Although there may be exceptions (mainly depending on your financial profile), and some banks have innovative mortgage options that allow you to include the renovation into the mortgaged amount, the general rule of thumb nowadays is that banks finance up to 80% of the value of the home purchase. So your deposit will have to cover at least 20% of the purchase price.
As for taxes and expenses that you have to pay as a buyer in a real estate transaction, in this blog post I describe in detail what they are. In general, being conservative, reckon a 10% of the purchase price for this concept (in Madrid).
The cost of the renovations is difficult to know in advance, because it depends on the amount of work to be done, the size of the apartment, and the qualities of the materials you choose. I have seen perfectly good full renovations done with less than 500€ / m2, up to luxury reforms with budgets well over 1.500€ / m2.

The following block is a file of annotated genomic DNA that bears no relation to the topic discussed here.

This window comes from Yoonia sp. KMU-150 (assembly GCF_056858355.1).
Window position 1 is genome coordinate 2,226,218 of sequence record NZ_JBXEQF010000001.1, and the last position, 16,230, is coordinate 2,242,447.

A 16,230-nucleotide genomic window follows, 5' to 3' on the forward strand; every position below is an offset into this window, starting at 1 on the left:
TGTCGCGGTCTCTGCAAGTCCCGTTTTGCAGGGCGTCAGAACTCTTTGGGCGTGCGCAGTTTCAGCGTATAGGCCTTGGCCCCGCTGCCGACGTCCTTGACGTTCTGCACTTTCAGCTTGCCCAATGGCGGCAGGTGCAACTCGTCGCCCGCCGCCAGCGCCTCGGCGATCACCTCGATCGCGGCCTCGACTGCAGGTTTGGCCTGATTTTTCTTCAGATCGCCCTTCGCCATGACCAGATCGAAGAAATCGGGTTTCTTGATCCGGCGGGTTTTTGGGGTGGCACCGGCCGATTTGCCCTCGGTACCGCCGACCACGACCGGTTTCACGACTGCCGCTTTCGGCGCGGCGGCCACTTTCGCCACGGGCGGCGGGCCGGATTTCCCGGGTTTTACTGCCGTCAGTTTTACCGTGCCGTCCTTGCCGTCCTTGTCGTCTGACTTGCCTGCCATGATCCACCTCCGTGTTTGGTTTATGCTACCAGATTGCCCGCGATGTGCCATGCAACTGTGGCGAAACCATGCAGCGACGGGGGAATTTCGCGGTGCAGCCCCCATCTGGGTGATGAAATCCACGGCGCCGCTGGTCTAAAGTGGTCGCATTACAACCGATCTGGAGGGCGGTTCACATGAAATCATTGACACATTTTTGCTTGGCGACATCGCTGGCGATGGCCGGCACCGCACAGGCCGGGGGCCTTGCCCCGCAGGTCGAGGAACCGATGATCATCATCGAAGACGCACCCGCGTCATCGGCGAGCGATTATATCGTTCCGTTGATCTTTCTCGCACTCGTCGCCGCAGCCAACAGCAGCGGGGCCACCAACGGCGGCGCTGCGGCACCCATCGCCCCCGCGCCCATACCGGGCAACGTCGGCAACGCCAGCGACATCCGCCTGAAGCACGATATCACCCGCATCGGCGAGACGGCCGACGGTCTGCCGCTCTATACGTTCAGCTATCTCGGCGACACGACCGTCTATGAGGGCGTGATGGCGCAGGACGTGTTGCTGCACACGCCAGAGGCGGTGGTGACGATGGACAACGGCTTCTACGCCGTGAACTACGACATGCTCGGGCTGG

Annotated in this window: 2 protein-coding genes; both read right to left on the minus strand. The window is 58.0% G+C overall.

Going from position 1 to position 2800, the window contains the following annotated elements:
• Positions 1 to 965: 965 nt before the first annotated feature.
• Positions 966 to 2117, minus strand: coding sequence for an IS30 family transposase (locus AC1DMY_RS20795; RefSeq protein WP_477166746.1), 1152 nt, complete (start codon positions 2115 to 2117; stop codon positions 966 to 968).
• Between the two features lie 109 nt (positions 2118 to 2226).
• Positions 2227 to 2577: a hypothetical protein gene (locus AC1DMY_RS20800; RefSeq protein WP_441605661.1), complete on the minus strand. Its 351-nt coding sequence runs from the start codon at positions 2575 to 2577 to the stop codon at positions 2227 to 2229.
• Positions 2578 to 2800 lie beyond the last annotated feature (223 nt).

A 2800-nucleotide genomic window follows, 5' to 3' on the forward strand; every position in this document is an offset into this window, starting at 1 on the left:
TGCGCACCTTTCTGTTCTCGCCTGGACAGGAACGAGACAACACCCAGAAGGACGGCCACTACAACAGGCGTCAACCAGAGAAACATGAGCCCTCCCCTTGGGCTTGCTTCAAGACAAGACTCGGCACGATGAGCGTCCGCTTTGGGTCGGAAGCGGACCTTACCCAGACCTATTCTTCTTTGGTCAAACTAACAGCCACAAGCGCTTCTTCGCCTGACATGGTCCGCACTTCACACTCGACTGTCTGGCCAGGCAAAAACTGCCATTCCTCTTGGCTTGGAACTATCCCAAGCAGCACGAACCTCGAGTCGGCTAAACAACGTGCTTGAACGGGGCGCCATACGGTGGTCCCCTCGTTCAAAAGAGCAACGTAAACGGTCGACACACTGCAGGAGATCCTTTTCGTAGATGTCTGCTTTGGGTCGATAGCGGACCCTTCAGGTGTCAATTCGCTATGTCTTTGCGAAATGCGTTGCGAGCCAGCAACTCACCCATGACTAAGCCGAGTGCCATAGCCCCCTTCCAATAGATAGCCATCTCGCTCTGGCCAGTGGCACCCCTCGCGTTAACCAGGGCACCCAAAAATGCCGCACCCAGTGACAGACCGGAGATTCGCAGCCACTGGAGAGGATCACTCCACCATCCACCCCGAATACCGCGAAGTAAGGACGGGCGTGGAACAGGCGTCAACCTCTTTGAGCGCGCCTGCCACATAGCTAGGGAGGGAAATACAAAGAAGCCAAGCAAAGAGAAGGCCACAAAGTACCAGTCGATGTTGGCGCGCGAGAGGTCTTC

Let’s take an example: if you have 120.000€ in available savings, theoretically you could buy an apartment costing up to 400.000€ if it is refurbished (80.000€ deposit, 40.000€ taxes and expenses), or about 310.000€ – 315.000€ is it needs to be renovated (63.000€ deposit, 31.500€ taxes and expenses, and about 25.000€ for the renovations.)
Another question that you might have to ask yourself is: Do I need to sell before I buy? Depending on your financial situation, it may be more interesting to rent out your current home and move into the one you are buying; but if that is not possible, calculate carefully how much money you will have left from the sale taking into account:
- The (realistic) market value of your current home
- Possible real estate agency commissions
- Any outstanding mortgage debt, and any cancellation expenses or commissions
- Municipal capital gains tax (IIVTNU, more commonly known as “plusvalía municipal”)